Professor of Pediatrics Loyola University Stritch School of Medicine
The use of ultrasound to screen pregnancies has led to earlier bonding of parents to their unborn children as they are able to observe the developing child and watch it move early in pregnancy. In addition, however, some defects previously only recognized at birth have been brought to the attention of parents prior to birth as a result of ultrasonic detection. This is particularly true of abnormalities resulting in structural defects such as neural tube disorders. With the ability to recognize anencephaly in-utero, there has developed pressure to induce early labor in order to terminate the pregnancy of the woman carrying the anencephalic child.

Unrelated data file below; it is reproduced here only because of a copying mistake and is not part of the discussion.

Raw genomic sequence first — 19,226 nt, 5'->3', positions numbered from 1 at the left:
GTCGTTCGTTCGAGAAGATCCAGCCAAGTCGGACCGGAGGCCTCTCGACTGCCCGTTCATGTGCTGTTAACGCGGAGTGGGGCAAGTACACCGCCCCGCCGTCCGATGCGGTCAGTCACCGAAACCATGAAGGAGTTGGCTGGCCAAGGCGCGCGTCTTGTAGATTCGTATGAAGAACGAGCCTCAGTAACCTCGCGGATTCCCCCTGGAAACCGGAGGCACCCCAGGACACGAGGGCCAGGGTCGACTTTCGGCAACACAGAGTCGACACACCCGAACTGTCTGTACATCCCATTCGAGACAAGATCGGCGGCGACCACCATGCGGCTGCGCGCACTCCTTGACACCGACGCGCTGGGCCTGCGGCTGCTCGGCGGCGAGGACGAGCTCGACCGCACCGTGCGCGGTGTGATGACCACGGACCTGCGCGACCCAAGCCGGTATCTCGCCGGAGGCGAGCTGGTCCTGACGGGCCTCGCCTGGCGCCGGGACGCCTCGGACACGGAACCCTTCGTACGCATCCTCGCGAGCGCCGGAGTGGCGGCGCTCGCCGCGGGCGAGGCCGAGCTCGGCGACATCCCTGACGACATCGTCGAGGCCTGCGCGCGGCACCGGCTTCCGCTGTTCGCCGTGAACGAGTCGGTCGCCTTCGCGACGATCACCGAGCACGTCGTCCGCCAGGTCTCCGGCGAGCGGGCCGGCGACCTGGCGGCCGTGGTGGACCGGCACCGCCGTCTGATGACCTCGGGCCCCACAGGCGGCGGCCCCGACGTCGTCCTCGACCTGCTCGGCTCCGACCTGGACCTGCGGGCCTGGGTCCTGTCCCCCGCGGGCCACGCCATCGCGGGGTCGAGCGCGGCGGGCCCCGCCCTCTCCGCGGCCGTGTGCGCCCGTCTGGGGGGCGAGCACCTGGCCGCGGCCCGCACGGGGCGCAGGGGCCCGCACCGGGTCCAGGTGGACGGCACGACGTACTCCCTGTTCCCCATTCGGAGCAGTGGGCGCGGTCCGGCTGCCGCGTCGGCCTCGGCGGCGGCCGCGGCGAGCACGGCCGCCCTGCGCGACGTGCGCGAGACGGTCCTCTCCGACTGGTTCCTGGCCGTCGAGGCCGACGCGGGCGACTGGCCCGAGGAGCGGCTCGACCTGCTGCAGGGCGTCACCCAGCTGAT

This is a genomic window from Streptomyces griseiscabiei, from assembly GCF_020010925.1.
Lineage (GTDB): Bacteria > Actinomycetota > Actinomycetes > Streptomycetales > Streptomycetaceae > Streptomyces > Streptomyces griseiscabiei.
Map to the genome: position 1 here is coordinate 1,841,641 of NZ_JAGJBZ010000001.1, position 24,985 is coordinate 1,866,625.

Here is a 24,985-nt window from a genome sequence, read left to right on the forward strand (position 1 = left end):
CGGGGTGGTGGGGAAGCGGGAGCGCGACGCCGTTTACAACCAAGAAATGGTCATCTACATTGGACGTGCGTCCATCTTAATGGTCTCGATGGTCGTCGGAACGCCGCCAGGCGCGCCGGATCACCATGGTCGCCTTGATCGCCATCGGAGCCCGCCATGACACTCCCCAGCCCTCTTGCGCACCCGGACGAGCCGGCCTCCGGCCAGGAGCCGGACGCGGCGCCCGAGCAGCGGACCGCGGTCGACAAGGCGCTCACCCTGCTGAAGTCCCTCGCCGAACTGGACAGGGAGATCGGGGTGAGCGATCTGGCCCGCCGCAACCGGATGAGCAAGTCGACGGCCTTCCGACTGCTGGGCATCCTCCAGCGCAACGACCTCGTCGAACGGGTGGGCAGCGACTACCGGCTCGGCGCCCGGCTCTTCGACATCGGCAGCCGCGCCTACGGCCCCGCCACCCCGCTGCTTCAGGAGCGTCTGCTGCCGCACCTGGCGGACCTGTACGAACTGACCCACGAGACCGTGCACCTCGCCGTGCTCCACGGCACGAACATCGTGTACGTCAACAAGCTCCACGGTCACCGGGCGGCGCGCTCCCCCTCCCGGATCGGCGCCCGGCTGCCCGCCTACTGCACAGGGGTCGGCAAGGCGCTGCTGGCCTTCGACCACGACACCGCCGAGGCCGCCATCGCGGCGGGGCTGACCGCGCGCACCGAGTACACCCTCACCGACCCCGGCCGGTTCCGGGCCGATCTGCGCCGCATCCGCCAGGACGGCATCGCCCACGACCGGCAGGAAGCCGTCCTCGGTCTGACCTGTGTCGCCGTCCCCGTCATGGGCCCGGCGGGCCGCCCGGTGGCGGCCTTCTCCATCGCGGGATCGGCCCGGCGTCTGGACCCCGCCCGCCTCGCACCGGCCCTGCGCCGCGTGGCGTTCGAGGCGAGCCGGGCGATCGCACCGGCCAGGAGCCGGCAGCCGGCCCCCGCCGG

The alleged benefit to result from induction of labor under such circumstances is to relieve the mother of the psychological trauma of having to carry a grossly abnormal fetus throughout the full term of her pregnancy. Presumably the closeness of the Mother-infant bond occasioned by the maintenance of pregnancy would intensify the mourning associated with being the parent of a child with defects. Since early induction of labor was not the standard management of such pregnancies prior to widespread use of ultrasound, there are very limited data as to the real therapeutic benefit of this method of care. The sporadic discovery of anencephalic infants through radiographs taken for another purpose or, more recently, through alpha-feto-protein screening has not provided for sufficient follow-up for evaluation. The recognition of anencephaly either in-utero or in the nursery after birth is unquestionably traumatic for parents. Although the period of time between recognition and the death of the child is usually brief when the diagnosis is made postnatally, the need for support and counseling is much more prolonged. Although conventional strategies have involved keeping the anencephalic infant apart from parents, there is a serious question as to the benefits to be derived from a strategy of denial.(1) Experience with providing support for parents of children with severe defects in general would tend to indicate that there are salutary effects from having parents affirm the reality of their relationship to the child by naming the baby and holding it prior to death.(2) The mourning process when acted out rather than suppressed may be an integral part of ultimate acceptance and healing. Whereas the principal support system for parents of children born with congenital anomalies will typically consist of neonatologist, pediatricians, social workers, geneticists and psychiatrists, the proposal for early induction of labor will usually originate from an obstetrician.